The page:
The Yale Ambassadors program sends current Yale undergraduates to high schools in their home areas during vacations to speak with students that do not traditionally hear about Yale. The program has been around for more than 10 years and sends students to visit schools all across the country. Last year more than 300 student ambassadors visited more than 600 high schools in 48 states and met with more than 8,000 high school students to spread the word about Yale’s affordability and accessibility.
I have participated in the Ambassadors program since the Spring of 2016 and I love it. I visit high schools in Brooklyn and Manhattan, New York and lead presentations on the college application process and life at Yale, emphasizing my personal experiences here.
I always make sure to touch on two things: financial aid and diversity. Too many students do not apply to Yale because they believe they cannot afford to, which is a huge misconception. Yale offers generous financial aid from which I have personally benefited from. Too many students do not know this.
We also have an incredible amount of diversity - students stretch from different parts of the world with different passions, talents, and stories. My freshman year alone, I had three suitemates - a champion swimmer from Texas, a singer from Los Angeles, and a student government aficionado from New Jersey. We were different, yet connected in ways that I could have never imagined. Yale also has four Cultural Centers - La Casa Cultural, The Afro-American Cultural Center, The Asian American Cultural Center, and the Native American Cultural Center - literal buildings on campus that celebrate diversity and culture, inviting all students to participate in their events. They also always have free food! This is so important for high school students to hear - Yale is more accessible than you imagine, not only because of financial aid policies, but also because Yalies welcome students of all backgrounds. No two Yalies are identical and I love that.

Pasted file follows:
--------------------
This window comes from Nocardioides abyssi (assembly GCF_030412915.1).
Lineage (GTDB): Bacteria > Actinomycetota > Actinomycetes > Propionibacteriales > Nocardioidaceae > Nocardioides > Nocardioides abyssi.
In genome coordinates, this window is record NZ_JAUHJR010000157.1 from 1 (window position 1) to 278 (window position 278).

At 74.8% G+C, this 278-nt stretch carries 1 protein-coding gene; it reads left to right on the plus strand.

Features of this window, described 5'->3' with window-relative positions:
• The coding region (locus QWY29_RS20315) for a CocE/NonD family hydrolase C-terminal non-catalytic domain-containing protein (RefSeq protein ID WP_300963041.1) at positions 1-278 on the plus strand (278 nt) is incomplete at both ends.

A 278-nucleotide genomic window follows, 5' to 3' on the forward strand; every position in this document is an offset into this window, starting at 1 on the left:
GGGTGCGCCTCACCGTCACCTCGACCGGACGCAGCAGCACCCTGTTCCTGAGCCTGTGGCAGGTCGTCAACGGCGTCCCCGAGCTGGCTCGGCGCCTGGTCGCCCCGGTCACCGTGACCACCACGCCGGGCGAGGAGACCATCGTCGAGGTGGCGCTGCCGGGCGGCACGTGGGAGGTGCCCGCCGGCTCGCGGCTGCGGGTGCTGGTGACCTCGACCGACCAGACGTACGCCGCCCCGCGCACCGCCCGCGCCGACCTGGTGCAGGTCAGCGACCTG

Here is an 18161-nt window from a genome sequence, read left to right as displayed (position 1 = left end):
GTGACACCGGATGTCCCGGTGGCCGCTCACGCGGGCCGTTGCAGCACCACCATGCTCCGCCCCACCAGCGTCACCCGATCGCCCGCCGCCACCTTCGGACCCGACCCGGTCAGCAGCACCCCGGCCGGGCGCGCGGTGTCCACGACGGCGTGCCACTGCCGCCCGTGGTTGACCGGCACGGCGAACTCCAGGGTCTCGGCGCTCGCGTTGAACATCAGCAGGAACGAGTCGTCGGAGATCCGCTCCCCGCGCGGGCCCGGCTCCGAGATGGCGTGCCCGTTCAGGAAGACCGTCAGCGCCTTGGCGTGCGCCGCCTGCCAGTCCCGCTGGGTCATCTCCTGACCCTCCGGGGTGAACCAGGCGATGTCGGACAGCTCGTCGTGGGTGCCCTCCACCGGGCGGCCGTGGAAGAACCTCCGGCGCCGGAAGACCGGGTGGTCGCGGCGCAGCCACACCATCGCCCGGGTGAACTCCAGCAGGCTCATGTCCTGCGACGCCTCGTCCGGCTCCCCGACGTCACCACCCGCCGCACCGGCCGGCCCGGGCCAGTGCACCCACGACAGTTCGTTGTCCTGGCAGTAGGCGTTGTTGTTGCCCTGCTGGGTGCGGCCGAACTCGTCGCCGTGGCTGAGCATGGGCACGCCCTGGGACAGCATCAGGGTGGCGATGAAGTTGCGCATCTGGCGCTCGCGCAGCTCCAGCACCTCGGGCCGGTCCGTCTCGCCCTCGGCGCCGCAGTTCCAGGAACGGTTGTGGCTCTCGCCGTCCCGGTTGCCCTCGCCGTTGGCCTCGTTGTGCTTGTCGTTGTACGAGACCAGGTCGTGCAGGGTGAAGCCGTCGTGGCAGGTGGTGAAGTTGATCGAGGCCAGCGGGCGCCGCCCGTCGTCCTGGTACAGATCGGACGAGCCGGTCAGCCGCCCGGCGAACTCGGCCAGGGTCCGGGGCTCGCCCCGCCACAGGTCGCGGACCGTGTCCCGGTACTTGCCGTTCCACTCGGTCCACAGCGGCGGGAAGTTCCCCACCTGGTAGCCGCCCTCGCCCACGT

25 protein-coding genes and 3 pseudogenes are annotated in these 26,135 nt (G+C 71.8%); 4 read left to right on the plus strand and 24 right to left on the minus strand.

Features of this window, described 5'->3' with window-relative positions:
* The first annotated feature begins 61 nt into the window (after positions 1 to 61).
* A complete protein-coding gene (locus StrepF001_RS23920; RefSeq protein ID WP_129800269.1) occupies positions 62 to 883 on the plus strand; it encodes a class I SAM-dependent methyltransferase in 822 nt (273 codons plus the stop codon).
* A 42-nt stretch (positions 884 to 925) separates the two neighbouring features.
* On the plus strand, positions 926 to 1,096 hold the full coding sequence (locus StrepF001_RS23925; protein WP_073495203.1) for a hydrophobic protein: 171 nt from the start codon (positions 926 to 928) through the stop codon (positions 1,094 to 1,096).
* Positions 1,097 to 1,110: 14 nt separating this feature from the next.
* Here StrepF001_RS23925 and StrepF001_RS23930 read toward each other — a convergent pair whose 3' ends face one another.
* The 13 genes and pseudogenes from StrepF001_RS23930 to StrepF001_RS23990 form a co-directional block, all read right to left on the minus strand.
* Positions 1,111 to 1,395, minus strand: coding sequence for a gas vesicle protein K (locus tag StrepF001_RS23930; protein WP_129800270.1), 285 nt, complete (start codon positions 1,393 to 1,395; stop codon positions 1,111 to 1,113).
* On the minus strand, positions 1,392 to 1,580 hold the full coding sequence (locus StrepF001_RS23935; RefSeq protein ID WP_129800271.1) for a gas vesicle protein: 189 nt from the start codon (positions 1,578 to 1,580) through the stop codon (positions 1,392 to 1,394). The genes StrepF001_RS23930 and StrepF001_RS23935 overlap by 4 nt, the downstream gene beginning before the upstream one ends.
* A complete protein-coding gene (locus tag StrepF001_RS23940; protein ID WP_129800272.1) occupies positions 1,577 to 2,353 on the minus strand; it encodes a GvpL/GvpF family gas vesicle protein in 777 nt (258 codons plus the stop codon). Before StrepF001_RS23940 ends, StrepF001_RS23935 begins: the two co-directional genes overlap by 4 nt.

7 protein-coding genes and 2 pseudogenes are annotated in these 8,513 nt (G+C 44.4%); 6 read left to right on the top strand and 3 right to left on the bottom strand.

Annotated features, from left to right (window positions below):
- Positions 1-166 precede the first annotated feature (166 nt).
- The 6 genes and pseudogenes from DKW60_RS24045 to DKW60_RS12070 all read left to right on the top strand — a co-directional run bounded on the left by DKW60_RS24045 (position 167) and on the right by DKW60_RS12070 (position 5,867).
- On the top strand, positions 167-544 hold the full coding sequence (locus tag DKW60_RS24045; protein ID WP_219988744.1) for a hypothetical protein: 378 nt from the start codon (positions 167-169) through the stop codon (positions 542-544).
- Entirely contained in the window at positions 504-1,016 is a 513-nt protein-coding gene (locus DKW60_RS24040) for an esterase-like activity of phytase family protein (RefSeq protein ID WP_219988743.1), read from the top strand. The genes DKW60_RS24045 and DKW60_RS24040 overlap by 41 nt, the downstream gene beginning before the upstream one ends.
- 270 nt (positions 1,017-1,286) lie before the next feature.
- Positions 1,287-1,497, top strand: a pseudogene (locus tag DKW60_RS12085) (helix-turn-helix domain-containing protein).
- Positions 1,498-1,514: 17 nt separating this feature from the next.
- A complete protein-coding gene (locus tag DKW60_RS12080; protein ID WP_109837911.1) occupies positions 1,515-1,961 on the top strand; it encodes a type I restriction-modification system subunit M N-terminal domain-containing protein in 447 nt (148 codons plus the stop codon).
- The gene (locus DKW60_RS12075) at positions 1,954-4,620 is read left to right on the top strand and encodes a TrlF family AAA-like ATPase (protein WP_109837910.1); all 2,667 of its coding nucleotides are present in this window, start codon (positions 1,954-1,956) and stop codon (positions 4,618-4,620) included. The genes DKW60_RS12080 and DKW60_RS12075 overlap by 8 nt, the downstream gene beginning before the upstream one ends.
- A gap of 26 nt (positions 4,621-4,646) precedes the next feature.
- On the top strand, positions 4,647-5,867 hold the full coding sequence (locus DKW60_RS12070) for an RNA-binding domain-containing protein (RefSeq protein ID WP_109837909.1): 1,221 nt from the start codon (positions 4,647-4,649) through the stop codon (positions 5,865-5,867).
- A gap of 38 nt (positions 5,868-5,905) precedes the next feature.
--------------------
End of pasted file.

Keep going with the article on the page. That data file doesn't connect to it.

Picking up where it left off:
I really enjoy connecting with students that do not imagine themselves at institutions like Yale. Although no one is really certain that they will get into Yale, there are clear distinctions between students that can envision themselves at top-tier universities and those that do not because of factors that are outside their control. As a Yale Ambassador, I remember how much power Yale students have. I also remember how important it was to learn that not all Yalies come from a particular background. I emphasize this to every student I speak with and am always pleased with their reactions. It is so incredible to hear a student promise that they will at least consider Yale because of me.